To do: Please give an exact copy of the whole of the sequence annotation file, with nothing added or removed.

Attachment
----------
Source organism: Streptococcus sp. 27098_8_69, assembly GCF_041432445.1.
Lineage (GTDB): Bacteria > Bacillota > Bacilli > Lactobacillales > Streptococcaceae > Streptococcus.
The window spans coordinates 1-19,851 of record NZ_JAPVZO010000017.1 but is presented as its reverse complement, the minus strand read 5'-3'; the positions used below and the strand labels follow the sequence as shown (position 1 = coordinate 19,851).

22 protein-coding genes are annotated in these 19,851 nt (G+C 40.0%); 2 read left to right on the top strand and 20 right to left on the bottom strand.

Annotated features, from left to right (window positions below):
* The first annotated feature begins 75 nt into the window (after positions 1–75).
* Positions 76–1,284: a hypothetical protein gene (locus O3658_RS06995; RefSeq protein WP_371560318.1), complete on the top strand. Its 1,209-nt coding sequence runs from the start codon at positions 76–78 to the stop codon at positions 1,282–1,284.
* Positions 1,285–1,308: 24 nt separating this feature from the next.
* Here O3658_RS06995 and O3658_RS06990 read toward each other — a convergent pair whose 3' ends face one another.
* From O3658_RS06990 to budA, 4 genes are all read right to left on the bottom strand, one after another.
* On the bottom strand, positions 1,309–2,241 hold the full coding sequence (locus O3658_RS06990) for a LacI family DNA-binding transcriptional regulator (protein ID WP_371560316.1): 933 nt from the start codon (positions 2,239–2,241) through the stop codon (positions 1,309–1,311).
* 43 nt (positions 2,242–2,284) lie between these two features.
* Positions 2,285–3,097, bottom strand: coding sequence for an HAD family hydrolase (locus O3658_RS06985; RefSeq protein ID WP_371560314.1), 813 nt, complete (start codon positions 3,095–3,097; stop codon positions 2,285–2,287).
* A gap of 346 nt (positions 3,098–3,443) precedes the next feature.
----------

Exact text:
Source organism: Streptococcus sp. 27098_8_69, assembly GCF_041432445.1.
Lineage (GTDB): Bacteria > Bacillota > Bacilli > Lactobacillales > Streptococcaceae > Streptococcus.
The window spans coordinates 1-19,851 of record NZ_JAPVZO010000017.1 but is presented as its reverse complement, the minus strand read 5'-3'; the positions used below and the strand labels follow the sequence as shown (position 1 = coordinate 19,851).

22 protein-coding genes are annotated in these 19,851 nt (G+C 40.0%); 2 read left to right on the top strand and 20 right to left on the bottom strand.

Annotated features, from left to right (window positions below):
* The first annotated feature begins 75 nt into the window (after positions 1–75).
* Positions 76–1,284: a hypothetical protein gene (locus O3658_RS06995; RefSeq protein WP_371560318.1), complete on the top strand. Its 1,209-nt coding sequence runs from the start codon at positions 76–78 to the stop codon at positions 1,282–1,284.
* Positions 1,285–1,308: 24 nt separating this feature from the next.
* Here O3658_RS06995 and O3658_RS06990 read toward each other — a convergent pair whose 3' ends face one another.
* From O3658_RS06990 to budA, 4 genes are all read right to left on the bottom strand, one after another.
* On the bottom strand, positions 1,309–2,241 hold the full coding sequence (locus O3658_RS06990) for a LacI family DNA-binding transcriptional regulator (protein ID WP_371560316.1): 933 nt from the start codon (positions 2,239–2,241) through the stop codon (positions 1,309–1,311).
* 43 nt (positions 2,242–2,284) lie between these two features.
* Positions 2,285–3,097, bottom strand: coding sequence for an HAD family hydrolase (locus O3658_RS06985; RefSeq protein ID WP_371560314.1), 813 nt, complete (start codon positions 3,095–3,097; stop codon positions 2,285–2,287).
* A gap of 346 nt (positions 3,098–3,443) precedes the next feature.